The salt solution used to perform nasal irrigation has a huge effect on the comfort of the procedure as well as the health benefits obtained. All salt solutions will, of course, mechanically clear out excess mucus at the time nasal irrigation is performed, but nasal irrigation can have a much longer lasting impact depending on the salt solution used. There are two main ways in which irrigation solutions vary, the tonicity (salinity) and which, if any, additives are added.
The tonicity (salt concentration) has a huge impact on the comfort of performing nasal irrigation. Many people are put off of the idea of nasal irrigation simply because water has gone up their nose when swimming, and it has hurt. One reason that it hurts is that the salt concentration of swimming pool water is much lower than that of human tissue. Pool chemicals and water pollution are other reasons. Solutions that match the salinity of human tissue (~0.9%) are known as isotonic and solutions of greater concentration are known as hypertonic.
Plain water, and salt solutions that are weaker than isotonic, can be very uncomfortable. They have no known health benefits and are therefore not recommended. Solutions traditionally used for jala neti are roughly isotonic but hypertonic solutions can also be used.
There is evidence that nasal irrigation with isotonic saline solution can benefit those suffering from chronic sinusitis by reducing nasal secretions and post-nasal drip. It has also been found to reduce sinus and nasal symptoms from air-borne irritants such as wood dust.
There are conflicting opinions about how many hours after nasal irrigation with isotonic saline the mucociliary clearance mechanism continues to work.
However, nasal irrigations with isotonic saline have been shown to decrease the concentrations of the inflammatory mediators histamine and leukotriene C4, in patients with allergic rhinitis for six hours and four hours respectively, after each irrigation.
It is less comfortable to use than isotonic solutions and is known to cause a stinging or burning sensation in some people. It is also associated with more side effects than isotonic saline, including:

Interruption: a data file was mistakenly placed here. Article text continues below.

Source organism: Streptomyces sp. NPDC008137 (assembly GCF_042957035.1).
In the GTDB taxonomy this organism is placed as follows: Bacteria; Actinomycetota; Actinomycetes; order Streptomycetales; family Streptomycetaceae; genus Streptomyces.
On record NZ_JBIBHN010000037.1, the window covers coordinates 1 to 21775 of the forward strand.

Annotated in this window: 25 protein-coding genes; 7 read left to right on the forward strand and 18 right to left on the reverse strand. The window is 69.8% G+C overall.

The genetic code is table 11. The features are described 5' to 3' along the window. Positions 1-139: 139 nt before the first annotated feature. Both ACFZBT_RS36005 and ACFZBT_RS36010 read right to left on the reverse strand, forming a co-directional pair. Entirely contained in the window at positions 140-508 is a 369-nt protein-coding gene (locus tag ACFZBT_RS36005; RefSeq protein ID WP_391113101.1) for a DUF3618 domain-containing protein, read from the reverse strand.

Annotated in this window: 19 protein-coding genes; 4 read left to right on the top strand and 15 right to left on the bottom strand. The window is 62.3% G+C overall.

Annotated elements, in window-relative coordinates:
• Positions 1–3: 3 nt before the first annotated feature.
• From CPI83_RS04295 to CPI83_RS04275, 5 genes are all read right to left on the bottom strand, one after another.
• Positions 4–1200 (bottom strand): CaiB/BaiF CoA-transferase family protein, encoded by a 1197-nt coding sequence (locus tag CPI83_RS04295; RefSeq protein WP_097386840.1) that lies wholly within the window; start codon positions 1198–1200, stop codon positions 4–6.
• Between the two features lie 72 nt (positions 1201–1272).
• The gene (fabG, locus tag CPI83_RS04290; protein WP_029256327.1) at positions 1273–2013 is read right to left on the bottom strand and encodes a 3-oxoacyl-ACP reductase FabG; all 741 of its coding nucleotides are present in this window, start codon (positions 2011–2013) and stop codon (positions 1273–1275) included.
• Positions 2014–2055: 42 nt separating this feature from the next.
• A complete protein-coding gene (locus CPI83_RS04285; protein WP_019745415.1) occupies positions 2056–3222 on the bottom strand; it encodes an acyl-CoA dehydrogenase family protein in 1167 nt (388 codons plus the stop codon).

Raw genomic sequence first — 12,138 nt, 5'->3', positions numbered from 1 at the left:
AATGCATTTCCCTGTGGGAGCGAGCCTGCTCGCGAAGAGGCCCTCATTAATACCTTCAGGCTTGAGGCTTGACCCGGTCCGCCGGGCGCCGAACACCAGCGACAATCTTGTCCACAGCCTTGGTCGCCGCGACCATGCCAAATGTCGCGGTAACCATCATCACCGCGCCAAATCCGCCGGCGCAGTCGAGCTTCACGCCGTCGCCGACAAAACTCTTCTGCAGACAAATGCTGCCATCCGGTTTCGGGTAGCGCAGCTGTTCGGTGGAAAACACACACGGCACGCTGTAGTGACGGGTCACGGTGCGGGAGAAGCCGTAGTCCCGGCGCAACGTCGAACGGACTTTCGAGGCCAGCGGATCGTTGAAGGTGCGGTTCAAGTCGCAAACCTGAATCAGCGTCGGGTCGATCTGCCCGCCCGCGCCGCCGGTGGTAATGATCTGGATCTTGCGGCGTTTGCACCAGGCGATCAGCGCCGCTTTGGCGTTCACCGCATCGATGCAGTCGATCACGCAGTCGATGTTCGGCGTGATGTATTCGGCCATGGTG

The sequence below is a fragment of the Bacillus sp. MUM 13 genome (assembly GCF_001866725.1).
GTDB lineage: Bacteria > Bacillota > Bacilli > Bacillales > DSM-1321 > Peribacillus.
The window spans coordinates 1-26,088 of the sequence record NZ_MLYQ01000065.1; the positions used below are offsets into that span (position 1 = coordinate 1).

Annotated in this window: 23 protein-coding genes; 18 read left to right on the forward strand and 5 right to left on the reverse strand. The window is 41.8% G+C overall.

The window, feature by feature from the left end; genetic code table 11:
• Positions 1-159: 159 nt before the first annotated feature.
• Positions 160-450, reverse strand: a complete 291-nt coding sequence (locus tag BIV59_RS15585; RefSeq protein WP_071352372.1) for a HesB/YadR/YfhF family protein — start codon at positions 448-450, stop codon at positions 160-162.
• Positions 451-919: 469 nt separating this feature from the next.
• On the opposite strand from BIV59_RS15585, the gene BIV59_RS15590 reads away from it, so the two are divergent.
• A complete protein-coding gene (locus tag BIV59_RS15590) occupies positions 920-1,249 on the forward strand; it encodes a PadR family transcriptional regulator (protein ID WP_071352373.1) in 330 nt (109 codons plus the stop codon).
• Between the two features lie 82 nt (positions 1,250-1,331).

In general, nasal irrigation is well tolerated and these side effects, when encountered, are not usually sufficiently bothersome to stop therapy. The best compromise between the health benefits and the side effect is to reduce the salinity and/or the frequency of use.
On the other hand, nasal irrigation with hypertonic solutions is known to have far greater health benefits compared with isotonic saline. Hypertonic solutions are effective for treating a variety of sinus and nasal conditions, including allergic rhinitis, ageing rhinitis, atrophic rhinitis, cough and sinusitis. Hypertonic solutions have also been able to alleviate the nasal congestion, headaches and frontal pain and pressure associated with sinusitis. Hypertonic saline has been shown to reduce the use of medications such as antibiotics and nasal sprays in patients with sinusitis, to improve mucociliary clearance, mucus flow, and may reduce inflammation. It has also been shown to reduce sinus-related quality-of-life (QOL) scores.
|Clears away mucus||Yes||Yes|
|Effective for allergic rhinitis||Yes||Yes|
|Improves mucociliary clearance||No||Yes|
|Believed to reduce inflammation||No||Yes|
|Most effective for sinus and nasal symptom relief||No||Yes|
Because saline is slightly acidic (isotonic solutions have a pH of around 6.4 compared to the pH of pure water that is 7) many people believe it is best to buffer the saline solution to be slightly alkaline so that it is more similar to sinus and nasal mucus (pH ~8). This can be achieved by adding a pH buffering agent to the solution such as sodium bicarbonate (baking soda). The addition of a buffering agent does not seem to affect mucociliary clearance but may reduce discomfort in some people.
One study has investigated the effect of adding antiseptic and mucolytic agents to saline. Mucolytic agents break down thick mucus. The investigators added to the saline solution the antiseptic, benzodedecinium and the mucolytic, oleosorbate. This modified solution was used on patients who had undergone endoscopic surgery for nasal polyps. No significant effect on either crust removal, of the severity of reported symptoms was found when compared with normal saline solution.
Ephedrine, amongst other things, is a vasoconstrictor (causes blood vessels to narrow) and can be administered topically to the nasal passages to work as a decongestant. In a study that investigated the efficacy of isotonic saline with added ephedrine (1%) on sufferers of allergic rhinitis, a significantly greater improvement in symptom scores compared to normal isotonic saline without added ephedrine was found. However, the researchers do not advocate regular use of ephedrine solutions for prolonged periods. When administered systemically and in high doses, ephedrine can have serious side effects and is only available on prescription in the UK.
Table salt usually contains anti-caking agents. It is not recommended to perform nasal irrigation with a solution containing anti-caking agents and so care must be taken when choosing a salt. It is also important that the salt is non-iodised. Sea, pickling and kosher salt should all be free of these additives and suitable for nasal irrigation solutions. Specially prepared sachets of salt - often sold with neti pots - and proprietary ready mixed concentrated solution are the most convenient. By using sachets or liquid concentrate it is easy to make a solution of the desired tonicity.
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